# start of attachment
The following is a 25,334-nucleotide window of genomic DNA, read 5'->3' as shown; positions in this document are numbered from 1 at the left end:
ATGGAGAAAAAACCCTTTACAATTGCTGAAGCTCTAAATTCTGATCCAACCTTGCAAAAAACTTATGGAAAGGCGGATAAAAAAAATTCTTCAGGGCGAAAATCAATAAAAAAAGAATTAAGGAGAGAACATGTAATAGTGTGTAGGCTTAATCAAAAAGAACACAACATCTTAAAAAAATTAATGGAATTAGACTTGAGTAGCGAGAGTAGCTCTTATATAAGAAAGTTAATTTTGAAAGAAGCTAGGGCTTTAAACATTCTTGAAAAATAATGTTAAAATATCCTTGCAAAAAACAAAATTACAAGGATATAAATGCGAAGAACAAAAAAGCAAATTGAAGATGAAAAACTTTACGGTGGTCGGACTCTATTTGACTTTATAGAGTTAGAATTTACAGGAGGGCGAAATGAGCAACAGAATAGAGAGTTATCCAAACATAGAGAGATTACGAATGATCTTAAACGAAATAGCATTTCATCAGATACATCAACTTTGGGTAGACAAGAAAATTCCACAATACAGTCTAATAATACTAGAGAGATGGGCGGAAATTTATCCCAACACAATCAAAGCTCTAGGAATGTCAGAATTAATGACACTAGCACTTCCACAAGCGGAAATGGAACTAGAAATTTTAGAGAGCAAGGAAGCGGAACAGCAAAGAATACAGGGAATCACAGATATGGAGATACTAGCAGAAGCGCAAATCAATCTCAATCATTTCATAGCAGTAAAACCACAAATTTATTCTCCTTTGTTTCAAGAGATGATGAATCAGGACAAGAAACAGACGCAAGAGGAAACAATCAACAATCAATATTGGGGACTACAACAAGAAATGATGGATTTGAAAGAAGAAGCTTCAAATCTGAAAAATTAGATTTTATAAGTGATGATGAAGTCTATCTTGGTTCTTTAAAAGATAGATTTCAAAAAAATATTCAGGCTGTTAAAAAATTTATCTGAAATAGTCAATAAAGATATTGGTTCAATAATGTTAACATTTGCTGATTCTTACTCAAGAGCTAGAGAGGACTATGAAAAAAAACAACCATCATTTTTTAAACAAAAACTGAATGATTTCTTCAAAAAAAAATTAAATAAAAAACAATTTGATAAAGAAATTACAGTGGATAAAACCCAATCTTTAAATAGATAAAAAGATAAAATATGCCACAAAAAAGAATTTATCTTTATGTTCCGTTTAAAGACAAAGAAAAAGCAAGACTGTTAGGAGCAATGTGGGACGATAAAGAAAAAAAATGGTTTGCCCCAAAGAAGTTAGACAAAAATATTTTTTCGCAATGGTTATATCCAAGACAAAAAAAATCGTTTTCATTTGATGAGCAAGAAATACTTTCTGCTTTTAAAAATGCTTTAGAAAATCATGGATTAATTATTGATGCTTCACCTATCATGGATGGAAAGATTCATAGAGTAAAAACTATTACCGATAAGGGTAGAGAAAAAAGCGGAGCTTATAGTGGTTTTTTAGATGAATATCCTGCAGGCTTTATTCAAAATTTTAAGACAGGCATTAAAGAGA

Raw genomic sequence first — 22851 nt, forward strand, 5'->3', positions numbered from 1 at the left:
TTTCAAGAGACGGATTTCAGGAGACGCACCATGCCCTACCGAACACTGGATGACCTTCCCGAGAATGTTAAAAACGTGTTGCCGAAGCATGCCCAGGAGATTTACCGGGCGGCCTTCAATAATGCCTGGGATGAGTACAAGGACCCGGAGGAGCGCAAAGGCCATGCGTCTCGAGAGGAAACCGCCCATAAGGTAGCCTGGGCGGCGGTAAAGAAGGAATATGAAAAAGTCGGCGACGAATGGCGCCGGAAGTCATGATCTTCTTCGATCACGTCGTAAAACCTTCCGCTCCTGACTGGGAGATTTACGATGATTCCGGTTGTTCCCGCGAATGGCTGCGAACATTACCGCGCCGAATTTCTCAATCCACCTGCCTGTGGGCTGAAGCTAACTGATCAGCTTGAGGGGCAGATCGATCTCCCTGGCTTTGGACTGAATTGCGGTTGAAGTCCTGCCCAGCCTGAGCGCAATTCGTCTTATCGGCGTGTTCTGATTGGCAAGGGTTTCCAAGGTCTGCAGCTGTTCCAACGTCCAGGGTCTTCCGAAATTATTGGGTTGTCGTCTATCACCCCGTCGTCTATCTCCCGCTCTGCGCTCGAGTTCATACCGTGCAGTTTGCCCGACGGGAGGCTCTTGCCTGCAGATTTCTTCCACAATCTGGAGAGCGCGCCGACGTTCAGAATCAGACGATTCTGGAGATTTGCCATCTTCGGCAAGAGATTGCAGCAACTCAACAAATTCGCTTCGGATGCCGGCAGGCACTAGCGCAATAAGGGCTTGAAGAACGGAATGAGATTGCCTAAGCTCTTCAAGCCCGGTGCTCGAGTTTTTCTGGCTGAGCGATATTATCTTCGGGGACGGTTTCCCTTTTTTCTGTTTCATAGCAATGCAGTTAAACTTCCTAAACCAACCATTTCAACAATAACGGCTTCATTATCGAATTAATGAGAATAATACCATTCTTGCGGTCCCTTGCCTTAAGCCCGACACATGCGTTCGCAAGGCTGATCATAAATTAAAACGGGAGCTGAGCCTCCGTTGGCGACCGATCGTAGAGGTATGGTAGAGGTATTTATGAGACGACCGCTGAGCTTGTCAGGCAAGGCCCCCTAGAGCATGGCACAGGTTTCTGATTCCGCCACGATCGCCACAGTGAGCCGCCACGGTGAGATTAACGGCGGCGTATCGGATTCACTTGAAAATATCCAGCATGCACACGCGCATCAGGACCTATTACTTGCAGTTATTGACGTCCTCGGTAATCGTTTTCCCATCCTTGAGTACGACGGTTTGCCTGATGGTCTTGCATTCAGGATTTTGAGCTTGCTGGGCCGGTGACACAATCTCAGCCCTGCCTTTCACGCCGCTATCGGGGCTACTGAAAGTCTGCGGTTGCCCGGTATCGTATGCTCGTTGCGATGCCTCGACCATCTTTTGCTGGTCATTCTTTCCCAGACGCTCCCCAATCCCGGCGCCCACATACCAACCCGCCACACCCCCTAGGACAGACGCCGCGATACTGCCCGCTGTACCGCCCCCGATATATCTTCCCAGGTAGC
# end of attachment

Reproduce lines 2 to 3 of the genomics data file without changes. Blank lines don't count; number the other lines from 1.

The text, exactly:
ATGGAGAAAAAACCCTTTACAATTGCTGAAGCTCTAAATTCTGATCCAACCTTGCAAAAAACTTATGGAAAGGCGGATAAAAAAAATTCTTCAGGGCGAAAATCAATAAAAAAAGAATTAAGGAGAGAACATGTAATAGTGTGTAGGCTTAATCAAAAAGAACACAACATCTTAAAAAAATTAATGGAATTAGACTTGAGTAGCGAGAGTAGCTCTTATATAAGAAAGTTAATTTTGAAAGAAGCTAGGGCTTTAAACATTCTTGAAAAATAATGTTAAAATATCCTTGCAAAAAACAAAATTACAAGGATATAAATGCGAAGAACAAAAAAGCAAATTGAAGATGAAAAACTTTACGGTGGTCGGACTCTATTTGACTTTATAGAGTTAGAATTTACAGGAGGGCGAAATGAGCAACAGAATAGAGAGTTATCCAAACATAGAGAGATTACGAATGATCTTAAACGAAATAGCATTTCATCAGATACATCAACTTTGGGTAGACAAGAAAATTCCACAATACAGTCTAATAATACTAGAGAGATGGGCGGAAATTTATCCCAACACAATCAAAGCTCTAGGAATGTCAGAATTAATGACACTAGCACTTCCACAAGCGGAAATGGAACTAGAAATTTTAGAGAGCAAGGAAGCGGAACAGCAAAGAATACAGGGAATCACAGATATGGAGATACTAGCAGAAGCGCAAATCAATCTCAATCATTTCATAGCAGTAAAACCACAAATTTATTCTCCTTTGTTTCAAGAGATGATGAATCAGGACAAGAAACAGACGCAAGAGGAAACAATCAACAATCAATATTGGGGACTACAACAAGAAATGATGGATTTGAAAGAAGAAGCTTCAAATCTGAAAAATTAGATTTTATAAGTGATGATGAAGTCTATCTTGGTTCTTTAAAAGATAGATTTCAAAAAAATATTCAGGCTGTTAAAAAATTTATCTGAAATAGTCAATAAAGATATTGGTTCAATAATGTTAACATTTGCTGATTCTTACTCAAGAGCTAGAGAGGACTATGAAAAAAAACAACCATCATTTTTTAAACAAAAACTGAATGATTTCTTCAAAAAAAAATTAAATAAAAAACAATTTGATAAAGAAATTACAGTGGATAAAACCCAATCTTTAAATAGATAAAAAGATAAAATATGCCACAAAAAAGAATTTATCTTTATGTTCCGTTTAAAGACAAAGAAAAAGCAAGACTGTTAGGAGCAATGTGGGACGATAAAGAAAAAAAATGGTTTGCCCCAAAGAAGTTAGACAAAAATATTTTTTCGCAATGGTTATATCCAAGACAAAAAAAATCGTTTTCATTTGATGAGCAAGAAATACTTTCTGCTTTTAAAAATGCTTTAGAAAATCATGGATTAATTATTGATGCTTCACCTATCATGGATGGAAAGATTCATAGAGTAAAAACTATTACCGATAAGGGTAGAGAAAAAAGCGGAGCTTATAGTGGTTTTTTAGATGAATATCCTGCAGGCTTTATTCAAAATTTTAAGACAGGCATTAAAGAGA

Raw genomic sequence first — 22851 nt, forward strand, 5'->3', positions numbered from 1 at the left: